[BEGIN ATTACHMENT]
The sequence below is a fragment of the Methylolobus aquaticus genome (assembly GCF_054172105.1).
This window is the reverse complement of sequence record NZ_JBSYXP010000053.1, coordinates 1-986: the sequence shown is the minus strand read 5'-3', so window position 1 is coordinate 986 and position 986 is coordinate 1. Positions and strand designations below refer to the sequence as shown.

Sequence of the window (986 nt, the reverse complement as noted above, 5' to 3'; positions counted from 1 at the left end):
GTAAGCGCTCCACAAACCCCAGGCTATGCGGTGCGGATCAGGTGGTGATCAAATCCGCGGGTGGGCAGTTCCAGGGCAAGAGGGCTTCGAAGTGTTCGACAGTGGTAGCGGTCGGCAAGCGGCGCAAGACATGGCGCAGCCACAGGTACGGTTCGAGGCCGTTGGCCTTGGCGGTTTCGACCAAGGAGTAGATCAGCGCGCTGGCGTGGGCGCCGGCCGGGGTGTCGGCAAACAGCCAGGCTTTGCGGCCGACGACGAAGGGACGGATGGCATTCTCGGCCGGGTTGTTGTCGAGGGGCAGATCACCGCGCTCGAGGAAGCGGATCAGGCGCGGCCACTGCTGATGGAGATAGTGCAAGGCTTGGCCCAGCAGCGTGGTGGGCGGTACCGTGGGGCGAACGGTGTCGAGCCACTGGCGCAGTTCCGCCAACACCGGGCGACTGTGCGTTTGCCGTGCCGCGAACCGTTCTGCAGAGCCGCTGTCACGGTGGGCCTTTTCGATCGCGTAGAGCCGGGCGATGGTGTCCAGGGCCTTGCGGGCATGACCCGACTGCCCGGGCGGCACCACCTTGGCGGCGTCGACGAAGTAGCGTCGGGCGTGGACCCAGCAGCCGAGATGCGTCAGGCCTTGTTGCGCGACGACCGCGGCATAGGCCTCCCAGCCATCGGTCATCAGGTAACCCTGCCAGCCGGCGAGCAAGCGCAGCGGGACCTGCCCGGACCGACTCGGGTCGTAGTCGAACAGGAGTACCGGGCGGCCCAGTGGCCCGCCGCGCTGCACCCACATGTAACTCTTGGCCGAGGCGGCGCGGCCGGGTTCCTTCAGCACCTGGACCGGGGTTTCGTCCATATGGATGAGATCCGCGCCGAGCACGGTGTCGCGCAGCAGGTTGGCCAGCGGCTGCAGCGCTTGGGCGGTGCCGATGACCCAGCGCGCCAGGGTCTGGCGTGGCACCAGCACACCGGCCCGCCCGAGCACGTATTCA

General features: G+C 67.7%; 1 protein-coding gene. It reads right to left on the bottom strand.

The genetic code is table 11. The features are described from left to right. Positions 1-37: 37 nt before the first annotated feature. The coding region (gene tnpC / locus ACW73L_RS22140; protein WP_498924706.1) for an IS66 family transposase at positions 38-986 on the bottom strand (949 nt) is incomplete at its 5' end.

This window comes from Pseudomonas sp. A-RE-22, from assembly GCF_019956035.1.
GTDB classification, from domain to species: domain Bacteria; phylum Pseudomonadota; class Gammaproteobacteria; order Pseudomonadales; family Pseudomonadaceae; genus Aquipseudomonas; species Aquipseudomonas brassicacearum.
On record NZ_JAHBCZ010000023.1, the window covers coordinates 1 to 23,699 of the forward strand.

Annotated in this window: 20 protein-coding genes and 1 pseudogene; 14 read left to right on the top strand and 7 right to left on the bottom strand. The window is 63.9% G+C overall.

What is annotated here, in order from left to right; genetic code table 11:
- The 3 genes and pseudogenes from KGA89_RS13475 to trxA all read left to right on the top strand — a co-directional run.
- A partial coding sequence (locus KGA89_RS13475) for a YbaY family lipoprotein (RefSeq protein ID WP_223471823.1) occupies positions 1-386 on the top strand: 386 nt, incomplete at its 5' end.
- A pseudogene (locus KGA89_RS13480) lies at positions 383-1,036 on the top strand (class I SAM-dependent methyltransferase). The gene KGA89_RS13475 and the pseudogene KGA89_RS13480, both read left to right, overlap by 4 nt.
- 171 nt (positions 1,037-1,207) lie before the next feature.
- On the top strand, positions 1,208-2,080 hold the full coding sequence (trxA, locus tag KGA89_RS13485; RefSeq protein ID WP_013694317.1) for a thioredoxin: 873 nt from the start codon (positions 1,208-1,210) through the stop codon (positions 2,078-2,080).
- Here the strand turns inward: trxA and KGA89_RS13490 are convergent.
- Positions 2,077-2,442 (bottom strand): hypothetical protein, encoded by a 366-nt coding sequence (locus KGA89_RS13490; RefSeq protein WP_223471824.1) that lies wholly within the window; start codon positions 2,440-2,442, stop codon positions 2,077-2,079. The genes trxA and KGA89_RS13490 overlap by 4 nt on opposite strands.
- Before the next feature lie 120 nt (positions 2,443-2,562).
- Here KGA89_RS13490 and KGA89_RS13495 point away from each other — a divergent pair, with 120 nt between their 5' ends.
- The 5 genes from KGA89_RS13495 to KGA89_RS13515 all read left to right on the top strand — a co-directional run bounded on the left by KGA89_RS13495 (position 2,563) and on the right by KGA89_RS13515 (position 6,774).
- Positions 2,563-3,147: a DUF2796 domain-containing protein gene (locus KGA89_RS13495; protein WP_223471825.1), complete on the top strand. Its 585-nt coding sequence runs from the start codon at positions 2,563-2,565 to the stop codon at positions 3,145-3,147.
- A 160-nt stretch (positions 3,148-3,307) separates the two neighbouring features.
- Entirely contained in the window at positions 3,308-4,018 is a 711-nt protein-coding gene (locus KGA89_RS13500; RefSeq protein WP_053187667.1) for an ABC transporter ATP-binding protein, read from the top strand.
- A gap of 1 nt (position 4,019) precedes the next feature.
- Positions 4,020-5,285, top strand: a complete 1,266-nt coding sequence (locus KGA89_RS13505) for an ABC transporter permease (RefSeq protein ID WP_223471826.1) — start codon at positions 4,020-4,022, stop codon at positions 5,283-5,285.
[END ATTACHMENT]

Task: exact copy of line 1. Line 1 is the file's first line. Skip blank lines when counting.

The sequence below is a fragment of the Methylolobus aquaticus genome (assembly GCF_054172105.1).